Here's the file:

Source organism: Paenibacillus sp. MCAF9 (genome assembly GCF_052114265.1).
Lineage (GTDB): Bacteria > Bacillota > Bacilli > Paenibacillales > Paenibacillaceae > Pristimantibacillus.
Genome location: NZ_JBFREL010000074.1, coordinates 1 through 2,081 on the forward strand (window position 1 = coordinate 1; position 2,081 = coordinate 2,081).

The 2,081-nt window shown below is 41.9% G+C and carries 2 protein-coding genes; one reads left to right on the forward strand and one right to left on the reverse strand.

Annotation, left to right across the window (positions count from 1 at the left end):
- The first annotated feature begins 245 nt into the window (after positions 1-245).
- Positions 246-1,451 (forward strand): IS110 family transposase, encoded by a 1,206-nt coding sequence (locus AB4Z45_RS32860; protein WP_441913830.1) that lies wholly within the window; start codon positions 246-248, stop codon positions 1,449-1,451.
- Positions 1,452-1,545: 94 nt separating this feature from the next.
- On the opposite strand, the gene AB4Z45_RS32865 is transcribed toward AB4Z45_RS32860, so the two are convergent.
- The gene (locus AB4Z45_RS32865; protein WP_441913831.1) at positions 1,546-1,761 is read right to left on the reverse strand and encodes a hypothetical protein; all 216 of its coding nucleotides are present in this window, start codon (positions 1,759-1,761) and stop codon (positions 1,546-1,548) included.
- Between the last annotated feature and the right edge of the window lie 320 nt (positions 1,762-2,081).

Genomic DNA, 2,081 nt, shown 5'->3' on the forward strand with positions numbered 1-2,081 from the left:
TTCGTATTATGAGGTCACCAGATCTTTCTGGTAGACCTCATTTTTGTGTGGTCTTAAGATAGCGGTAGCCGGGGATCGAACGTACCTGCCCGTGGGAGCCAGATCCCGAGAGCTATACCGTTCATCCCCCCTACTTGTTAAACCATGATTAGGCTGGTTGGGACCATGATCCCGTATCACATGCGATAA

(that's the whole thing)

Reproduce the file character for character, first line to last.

Source organism: Paenibacillus sp. MCAF9 (genome assembly GCF_052114265.1).
Lineage (GTDB): Bacteria > Bacillota > Bacilli > Paenibacillales > Paenibacillaceae > Pristimantibacillus.
Genome location: NZ_JBFREL010000074.1, coordinates 1 through 2,081 on the forward strand (window position 1 = coordinate 1; position 2,081 = coordinate 2,081).

The 2,081-nt window shown below is 41.9% G+C and carries 2 protein-coding genes; one reads left to right on the forward strand and one right to left on the reverse strand.

Annotation, left to right across the window (positions count from 1 at the left end):
- The first annotated feature begins 245 nt into the window (after positions 1-245).
- Positions 246-1,451 (forward strand): IS110 family transposase, encoded by a 1,206-nt coding sequence (locus AB4Z45_RS32860; protein WP_441913830.1) that lies wholly within the window; start codon positions 246-248, stop codon positions 1,449-1,451.
- Positions 1,452-1,545: 94 nt separating this feature from the next.
- On the opposite strand, the gene AB4Z45_RS32865 is transcribed toward AB4Z45_RS32860, so the two are convergent.
- The gene (locus AB4Z45_RS32865; protein WP_441913831.1) at positions 1,546-1,761 is read right to left on the reverse strand and encodes a hypothetical protein; all 216 of its coding nucleotides are present in this window, start codon (positions 1,759-1,761) and stop codon (positions 1,546-1,548) included.
- Between the last annotated feature and the right edge of the window lie 320 nt (positions 1,762-2,081).

Genomic DNA, 2,081 nt, shown 5'->3' on the forward strand with positions numbered 1-2,081 from the left:
TTCGTATTATGAGGTCACCAGATCTTTCTGGTAGACCTCATTTTTGTGTGGTCTTAAGATAGCGGTAGCCGGGGATCGAACGTACCTGCCCGTGGGAGCCAGATCCCGAGAGCTATACCGTTCATCCCCCCTACTTGTTAAACCATGATTAGGCTGGTTGGGACCATGATCCCGTATCACATGCGATAA